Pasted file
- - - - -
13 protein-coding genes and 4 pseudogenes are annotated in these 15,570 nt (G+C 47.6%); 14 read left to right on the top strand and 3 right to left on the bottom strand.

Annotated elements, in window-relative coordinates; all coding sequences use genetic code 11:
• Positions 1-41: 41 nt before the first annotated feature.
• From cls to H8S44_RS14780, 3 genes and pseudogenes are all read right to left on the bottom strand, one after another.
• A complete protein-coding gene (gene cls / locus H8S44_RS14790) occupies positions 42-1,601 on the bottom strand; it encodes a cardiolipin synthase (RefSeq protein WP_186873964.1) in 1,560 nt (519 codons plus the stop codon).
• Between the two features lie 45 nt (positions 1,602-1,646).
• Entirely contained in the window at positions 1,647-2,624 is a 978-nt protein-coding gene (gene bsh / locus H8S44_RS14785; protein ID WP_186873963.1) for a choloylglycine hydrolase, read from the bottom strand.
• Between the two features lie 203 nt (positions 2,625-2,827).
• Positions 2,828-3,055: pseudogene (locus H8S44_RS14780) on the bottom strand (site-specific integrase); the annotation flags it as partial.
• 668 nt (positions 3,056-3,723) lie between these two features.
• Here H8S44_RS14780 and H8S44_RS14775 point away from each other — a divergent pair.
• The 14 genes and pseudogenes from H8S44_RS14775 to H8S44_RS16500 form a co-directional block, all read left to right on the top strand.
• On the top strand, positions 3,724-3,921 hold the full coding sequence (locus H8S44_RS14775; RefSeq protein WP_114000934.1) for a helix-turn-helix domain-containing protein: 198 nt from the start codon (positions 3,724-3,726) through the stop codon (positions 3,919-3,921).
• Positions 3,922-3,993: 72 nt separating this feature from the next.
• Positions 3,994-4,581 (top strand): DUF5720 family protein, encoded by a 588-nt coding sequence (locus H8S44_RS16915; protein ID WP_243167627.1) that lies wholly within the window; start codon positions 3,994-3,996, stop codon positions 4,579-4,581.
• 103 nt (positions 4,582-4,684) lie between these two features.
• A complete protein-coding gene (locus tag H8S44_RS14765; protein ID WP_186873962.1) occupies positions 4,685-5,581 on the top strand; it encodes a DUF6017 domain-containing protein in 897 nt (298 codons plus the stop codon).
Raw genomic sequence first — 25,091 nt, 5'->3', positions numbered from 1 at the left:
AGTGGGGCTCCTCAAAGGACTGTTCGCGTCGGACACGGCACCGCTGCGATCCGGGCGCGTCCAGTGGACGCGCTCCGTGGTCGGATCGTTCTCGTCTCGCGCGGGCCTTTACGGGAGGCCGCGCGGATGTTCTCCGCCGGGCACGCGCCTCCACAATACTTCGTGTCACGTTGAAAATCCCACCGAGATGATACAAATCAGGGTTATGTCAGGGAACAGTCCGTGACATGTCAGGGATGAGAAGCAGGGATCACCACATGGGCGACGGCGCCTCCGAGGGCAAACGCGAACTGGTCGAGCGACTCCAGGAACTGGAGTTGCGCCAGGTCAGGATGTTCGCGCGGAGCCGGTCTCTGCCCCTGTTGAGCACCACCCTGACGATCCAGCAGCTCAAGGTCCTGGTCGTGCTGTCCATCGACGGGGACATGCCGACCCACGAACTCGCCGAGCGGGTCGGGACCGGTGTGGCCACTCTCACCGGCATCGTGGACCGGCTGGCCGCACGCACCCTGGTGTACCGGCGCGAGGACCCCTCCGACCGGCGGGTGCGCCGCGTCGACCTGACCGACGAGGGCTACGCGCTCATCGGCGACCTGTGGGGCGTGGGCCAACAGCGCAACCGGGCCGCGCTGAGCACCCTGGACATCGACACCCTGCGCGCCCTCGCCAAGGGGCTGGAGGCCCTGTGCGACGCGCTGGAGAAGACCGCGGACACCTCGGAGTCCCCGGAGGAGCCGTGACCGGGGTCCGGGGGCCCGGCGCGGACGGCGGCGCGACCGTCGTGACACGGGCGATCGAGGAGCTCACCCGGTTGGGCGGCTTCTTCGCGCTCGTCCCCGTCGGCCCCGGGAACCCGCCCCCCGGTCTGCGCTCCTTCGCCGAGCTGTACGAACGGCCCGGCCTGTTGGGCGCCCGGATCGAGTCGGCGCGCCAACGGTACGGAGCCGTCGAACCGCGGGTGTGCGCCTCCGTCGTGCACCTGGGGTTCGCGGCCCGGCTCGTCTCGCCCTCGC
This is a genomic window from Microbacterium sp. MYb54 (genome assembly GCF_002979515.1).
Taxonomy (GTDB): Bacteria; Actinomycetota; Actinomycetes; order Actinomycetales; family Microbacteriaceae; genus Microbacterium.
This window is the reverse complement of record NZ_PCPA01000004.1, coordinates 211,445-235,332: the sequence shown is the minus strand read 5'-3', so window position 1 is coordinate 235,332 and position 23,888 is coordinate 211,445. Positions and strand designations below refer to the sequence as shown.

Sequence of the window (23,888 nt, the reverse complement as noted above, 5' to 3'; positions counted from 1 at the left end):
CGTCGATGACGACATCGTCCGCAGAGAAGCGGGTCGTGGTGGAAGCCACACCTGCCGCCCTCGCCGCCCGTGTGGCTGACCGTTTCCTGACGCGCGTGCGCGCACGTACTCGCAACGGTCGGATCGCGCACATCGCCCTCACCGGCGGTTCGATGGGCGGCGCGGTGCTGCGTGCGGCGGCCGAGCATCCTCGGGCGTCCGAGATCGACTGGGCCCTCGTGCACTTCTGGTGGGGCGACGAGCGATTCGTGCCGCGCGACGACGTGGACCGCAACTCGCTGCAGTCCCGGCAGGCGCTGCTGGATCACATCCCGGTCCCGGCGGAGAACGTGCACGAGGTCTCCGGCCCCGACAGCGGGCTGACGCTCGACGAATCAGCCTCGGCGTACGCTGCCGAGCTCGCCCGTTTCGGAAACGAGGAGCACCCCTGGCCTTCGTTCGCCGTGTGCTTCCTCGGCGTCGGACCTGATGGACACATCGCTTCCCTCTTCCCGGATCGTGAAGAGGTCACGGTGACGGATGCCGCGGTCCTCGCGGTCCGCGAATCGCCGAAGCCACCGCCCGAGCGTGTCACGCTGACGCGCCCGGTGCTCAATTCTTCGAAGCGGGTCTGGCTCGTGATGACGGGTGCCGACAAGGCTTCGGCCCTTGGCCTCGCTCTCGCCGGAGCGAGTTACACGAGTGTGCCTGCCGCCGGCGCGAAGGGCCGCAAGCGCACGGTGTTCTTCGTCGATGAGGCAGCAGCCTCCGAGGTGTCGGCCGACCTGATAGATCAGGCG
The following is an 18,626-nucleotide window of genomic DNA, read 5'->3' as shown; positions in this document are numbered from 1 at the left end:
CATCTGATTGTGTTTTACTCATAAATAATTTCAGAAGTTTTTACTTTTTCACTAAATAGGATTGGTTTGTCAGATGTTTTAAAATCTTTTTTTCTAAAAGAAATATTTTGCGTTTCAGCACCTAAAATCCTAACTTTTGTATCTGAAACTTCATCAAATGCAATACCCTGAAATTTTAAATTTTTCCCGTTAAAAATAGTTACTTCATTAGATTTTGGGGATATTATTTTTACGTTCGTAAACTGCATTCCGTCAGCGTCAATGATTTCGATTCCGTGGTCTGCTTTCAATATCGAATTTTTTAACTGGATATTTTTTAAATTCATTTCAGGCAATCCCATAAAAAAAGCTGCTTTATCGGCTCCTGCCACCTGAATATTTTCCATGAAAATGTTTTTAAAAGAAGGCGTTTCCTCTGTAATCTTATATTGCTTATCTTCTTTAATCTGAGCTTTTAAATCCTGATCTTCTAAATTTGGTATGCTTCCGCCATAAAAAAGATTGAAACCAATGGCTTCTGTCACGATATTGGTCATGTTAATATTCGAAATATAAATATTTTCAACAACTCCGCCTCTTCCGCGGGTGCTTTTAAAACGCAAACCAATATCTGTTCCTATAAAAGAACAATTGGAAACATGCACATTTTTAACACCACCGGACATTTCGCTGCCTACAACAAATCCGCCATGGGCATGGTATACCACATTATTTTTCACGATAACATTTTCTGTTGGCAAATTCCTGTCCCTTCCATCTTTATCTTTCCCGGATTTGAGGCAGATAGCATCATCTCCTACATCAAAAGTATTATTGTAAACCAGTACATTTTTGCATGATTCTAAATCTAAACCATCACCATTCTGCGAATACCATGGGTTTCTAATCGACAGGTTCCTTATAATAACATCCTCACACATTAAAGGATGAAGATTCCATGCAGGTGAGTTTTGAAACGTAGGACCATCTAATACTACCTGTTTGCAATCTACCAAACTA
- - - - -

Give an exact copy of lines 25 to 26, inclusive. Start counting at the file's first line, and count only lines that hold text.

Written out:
The following is an 18,626-nucleotide window of genomic DNA, read 5'->3' as shown; positions in this document are numbered from 1 at the left end:
CATCTGATTGTGTTTTACTCATAAATAATTTCAGAAGTTTTTACTTTTTCACTAAATAGGATTGGTTTGTCAGATGTTTTAAAATCTTTTTTTCTAAAAGAAATATTTTGCGTTTCAGCACCTAAAATCCTAACTTTTGTATCTGAAACTTCATCAAATGCAATACCCTGAAATTTTAAATTTTTCCCGTTAAAAATAGTTACTTCATTAGATTTTGGGGATATTATTTTTACGTTCGTAAACTGCATTCCGTCAGCGTCAATGATTTCGATTCCGTGGTCTGCTTTCAATATCGAATTTTTTAACTGGATATTTTTTAAATTCATTTCAGGCAATCCCATAAAAAAAGCTGCTTTATCGGCTCCTGCCACCTGAATATTTTCCATGAAAATGTTTTTAAAAGAAGGCGTTTCCTCTGTAATCTTATATTGCTTATCTTCTTTAATCTGAGCTTTTAAATCCTGATCTTCTAAATTTGGTATGCTTCCGCCATAAAAAAGATTGAAACCAATGGCTTCTGTCACGATATTGGTCATGTTAATATTCGAAATATAAATATTTTCAACAACTCCGCCTCTTCCGCGGGTGCTTTTAAAACGCAAACCAATATCTGTTCCTATAAAAGAACAATTGGAAACATGCACATTTTTAACACCACCGGACATTTCGCTGCCTACAACAAATCCGCCATGGGCATGGTATACCACATTATTTTTCACGATAACATTTTCTGTTGGCAAATTCCTGTCCCTTCCATCTTTATCTTTCCCGGATTTGAGGCAGATAGCATCATCTCCTACATCAAAAGTATTATTGTAAACCAGTACATTTTTGCATGATTCTAAATCTAAACCATCACCATTCTGCGAATACCATGGGTTTCTAATCGACAGGTTCCTTATAATAACATCCTCACACATTAAAGGATGAAGATTCCATGCAGGTGAGTTTTGAAACGTAGGACCATCTAATACTACCTGTTTGCAATCTACCAAACTA